Director: Rian Johnson
Writer: Rian Johnson
Cast: Joseph Gordon-Levitt, Nora Zehetner, Lukas Haas, Noah Fleiss, Matt O’Leary, Emilie de Ravin, Noah Segan, Richard Roundtree, Meagan Good
Seen on 08.03.2015
A couple of days ago, Brendan (Joseph Gordon-Levitt) received a phone call from his ex-girlfriend Emily (Emilie de Ravin), now he only finds her dead body. He decides to dive into the underbelly of his high school and figure out what happened to Emily. But as he starts his investigation, with the help of his class mate Brain (Matt O’Leary), Brendan quickly realizes that Emily was deeply involved with the high school drug trade, especially The Pin (Lukas Haas). And then things start to get dangerous for Brendan.
Brick is a classic noir detective story transplanted to a high school. It’s a concept that has a lot going for it and that shows a very nice, dry sense of humor. But it couldn’t quite get past my lack of love for that genre.
Every once in a while there are noir stories that I love (Blacksad comes to mind, for example) and I was hoping that Brick would be one of those instances – I rather liked both other films by Rian Johnson I have seen and I adore Joseph Gordon-Levitt, so the chances were good, in particular with the added twist of having it all set in a high school.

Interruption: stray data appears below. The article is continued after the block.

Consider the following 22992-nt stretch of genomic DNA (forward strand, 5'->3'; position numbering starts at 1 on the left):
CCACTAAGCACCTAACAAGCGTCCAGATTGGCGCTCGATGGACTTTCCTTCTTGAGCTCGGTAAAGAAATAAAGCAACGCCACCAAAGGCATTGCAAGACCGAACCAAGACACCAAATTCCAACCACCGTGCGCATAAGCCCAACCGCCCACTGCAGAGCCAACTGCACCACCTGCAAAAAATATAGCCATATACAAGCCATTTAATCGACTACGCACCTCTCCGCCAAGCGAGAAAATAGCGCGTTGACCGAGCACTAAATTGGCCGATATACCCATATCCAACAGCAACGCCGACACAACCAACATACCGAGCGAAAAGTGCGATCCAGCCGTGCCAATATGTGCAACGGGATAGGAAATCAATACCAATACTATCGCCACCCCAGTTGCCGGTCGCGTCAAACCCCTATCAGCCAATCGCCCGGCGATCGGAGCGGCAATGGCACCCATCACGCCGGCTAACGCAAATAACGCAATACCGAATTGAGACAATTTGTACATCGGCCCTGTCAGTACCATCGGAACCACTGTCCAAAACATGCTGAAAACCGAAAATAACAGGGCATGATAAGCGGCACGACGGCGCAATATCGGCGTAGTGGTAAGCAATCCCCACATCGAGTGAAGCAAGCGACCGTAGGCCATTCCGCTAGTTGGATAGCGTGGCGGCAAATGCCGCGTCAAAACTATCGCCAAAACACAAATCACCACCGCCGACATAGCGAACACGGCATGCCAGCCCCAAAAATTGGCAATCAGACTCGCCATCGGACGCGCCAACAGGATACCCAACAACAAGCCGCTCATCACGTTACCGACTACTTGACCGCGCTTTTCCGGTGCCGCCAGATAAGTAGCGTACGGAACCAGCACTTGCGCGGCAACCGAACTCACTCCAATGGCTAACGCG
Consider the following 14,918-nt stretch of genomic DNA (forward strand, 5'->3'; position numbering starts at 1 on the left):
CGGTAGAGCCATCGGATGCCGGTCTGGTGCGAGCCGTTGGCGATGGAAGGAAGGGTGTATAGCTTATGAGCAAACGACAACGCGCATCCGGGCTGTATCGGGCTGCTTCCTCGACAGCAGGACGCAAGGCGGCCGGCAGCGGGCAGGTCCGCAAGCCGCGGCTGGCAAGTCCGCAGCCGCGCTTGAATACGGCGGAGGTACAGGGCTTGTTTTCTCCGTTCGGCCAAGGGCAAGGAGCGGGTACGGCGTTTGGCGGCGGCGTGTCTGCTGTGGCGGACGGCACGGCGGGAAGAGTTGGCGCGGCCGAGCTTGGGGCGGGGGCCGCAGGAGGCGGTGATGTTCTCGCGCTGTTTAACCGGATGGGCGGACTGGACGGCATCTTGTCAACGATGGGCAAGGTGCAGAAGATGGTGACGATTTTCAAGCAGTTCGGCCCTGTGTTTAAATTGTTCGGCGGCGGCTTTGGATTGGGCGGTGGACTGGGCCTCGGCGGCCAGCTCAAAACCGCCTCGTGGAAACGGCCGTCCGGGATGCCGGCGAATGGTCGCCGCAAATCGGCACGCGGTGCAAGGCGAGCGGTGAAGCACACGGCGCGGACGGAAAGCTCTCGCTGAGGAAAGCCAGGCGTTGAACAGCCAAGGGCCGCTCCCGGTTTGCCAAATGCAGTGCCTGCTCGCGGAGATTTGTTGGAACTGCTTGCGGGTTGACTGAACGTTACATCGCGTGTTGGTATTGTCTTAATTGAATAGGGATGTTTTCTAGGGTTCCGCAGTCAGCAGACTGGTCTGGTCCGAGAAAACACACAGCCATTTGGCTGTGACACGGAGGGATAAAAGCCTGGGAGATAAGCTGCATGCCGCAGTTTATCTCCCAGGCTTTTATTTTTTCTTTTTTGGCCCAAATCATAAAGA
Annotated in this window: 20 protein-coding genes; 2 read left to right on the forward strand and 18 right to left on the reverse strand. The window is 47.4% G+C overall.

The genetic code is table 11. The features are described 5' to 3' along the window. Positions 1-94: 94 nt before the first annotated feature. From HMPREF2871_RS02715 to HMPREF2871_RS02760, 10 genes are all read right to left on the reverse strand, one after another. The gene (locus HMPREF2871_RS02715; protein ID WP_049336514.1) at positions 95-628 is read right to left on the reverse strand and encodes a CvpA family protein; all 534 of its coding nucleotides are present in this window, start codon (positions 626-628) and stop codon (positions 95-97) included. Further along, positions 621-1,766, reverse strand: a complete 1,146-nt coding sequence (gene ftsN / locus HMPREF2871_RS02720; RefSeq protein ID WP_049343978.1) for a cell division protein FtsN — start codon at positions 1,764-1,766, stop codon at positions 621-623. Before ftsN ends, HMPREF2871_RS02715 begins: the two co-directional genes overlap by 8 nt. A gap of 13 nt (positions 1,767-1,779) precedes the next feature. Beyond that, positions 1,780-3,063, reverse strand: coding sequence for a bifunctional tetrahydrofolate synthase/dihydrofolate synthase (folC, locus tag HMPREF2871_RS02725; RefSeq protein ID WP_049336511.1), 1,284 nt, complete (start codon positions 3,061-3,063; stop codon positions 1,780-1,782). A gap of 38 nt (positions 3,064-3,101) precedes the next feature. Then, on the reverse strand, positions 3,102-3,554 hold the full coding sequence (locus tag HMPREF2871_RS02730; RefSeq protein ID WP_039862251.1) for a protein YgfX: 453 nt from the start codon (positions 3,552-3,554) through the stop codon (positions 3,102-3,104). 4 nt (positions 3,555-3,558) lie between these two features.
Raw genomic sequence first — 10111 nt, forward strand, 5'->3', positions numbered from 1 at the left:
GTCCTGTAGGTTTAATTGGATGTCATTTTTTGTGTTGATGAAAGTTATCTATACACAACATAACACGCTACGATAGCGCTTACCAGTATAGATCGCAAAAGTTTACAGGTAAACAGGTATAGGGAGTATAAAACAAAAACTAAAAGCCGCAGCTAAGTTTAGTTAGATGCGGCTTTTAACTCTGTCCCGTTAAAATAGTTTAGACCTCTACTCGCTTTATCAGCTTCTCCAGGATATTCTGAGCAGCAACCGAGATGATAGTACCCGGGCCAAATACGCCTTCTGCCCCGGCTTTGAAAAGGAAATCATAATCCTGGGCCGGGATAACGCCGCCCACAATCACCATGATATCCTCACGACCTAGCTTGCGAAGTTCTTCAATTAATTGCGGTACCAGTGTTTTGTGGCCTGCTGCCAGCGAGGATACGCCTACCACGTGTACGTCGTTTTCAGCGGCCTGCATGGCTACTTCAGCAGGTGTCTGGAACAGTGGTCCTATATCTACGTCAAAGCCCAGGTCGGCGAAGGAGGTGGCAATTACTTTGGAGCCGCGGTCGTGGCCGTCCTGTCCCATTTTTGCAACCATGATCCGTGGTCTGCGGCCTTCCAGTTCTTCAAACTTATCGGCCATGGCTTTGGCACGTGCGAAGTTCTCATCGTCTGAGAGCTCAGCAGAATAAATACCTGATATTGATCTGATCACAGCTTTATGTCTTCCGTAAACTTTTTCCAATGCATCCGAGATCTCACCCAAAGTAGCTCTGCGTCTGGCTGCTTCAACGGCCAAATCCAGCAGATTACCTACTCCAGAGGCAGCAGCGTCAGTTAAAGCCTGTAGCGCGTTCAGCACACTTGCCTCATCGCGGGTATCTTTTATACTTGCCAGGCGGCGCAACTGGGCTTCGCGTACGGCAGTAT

But even though there were moments were that setting works perfectly as parody – the scene, for example, where the big bad’s mom makes sure that everybody has orange juice while the teens stare at each other intensely, or the scene where Brendan reports to “the brass” – the vice principal of the high school. It’s funny and it’s a nice commentary about the genre itself.
But for the most part the film stuck too much with the formula to sit right with me, it played the story too straight. And those convoluted noir stories that only make a very limited amount of sense are just not my cup of tea. And don’t get me started on the neat little categorization of women who are either femmes fatales or victims, but certainly mysterious (at least there are women in the story, not like in The Secret Service).
I guess not everything can work out according to its potential. It’s a pity that Brick didn’t, even though there are moments where the film that could have been shines through.